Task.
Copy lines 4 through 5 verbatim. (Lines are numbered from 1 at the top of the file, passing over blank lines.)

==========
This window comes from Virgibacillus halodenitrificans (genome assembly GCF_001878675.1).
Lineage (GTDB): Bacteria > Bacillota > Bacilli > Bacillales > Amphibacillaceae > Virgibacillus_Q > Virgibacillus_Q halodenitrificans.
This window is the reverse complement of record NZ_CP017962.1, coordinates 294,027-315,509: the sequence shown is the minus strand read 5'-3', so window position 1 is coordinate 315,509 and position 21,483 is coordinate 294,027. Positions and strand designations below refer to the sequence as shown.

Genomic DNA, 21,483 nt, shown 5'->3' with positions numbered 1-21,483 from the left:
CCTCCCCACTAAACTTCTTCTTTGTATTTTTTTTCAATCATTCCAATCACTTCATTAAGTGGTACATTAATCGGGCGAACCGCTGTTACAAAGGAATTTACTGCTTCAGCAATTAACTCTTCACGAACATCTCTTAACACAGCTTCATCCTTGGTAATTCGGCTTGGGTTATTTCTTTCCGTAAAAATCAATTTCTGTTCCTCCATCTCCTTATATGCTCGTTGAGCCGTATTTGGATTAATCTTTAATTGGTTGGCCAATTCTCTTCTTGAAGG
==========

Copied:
Genomic DNA, 21,483 nt, shown 5'->3' with positions numbered 1-21,483 from the left:
CCTCCCCACTAAACTTCTTCTTTGTATTTTTTTTCAATCATTCCAATCACTTCATTAAGTGGTACATTAATCGGGCGAACCGCTGTTACAAAGGAATTTACTGCTTCAGCAATTAACTCTTCACGAACATCTCTTAACACAGCTTCATCCTTGGTAATTCGGCTTGGGTTATTTCTTTCCGTAAAAATCAATTTCTGTTCCTCCATCTCCTTATATGCTCGTTGAGCCGTATTTGGATTAATCTTTAATTGGTTGGCCAATTCTCTTCTTGAAGG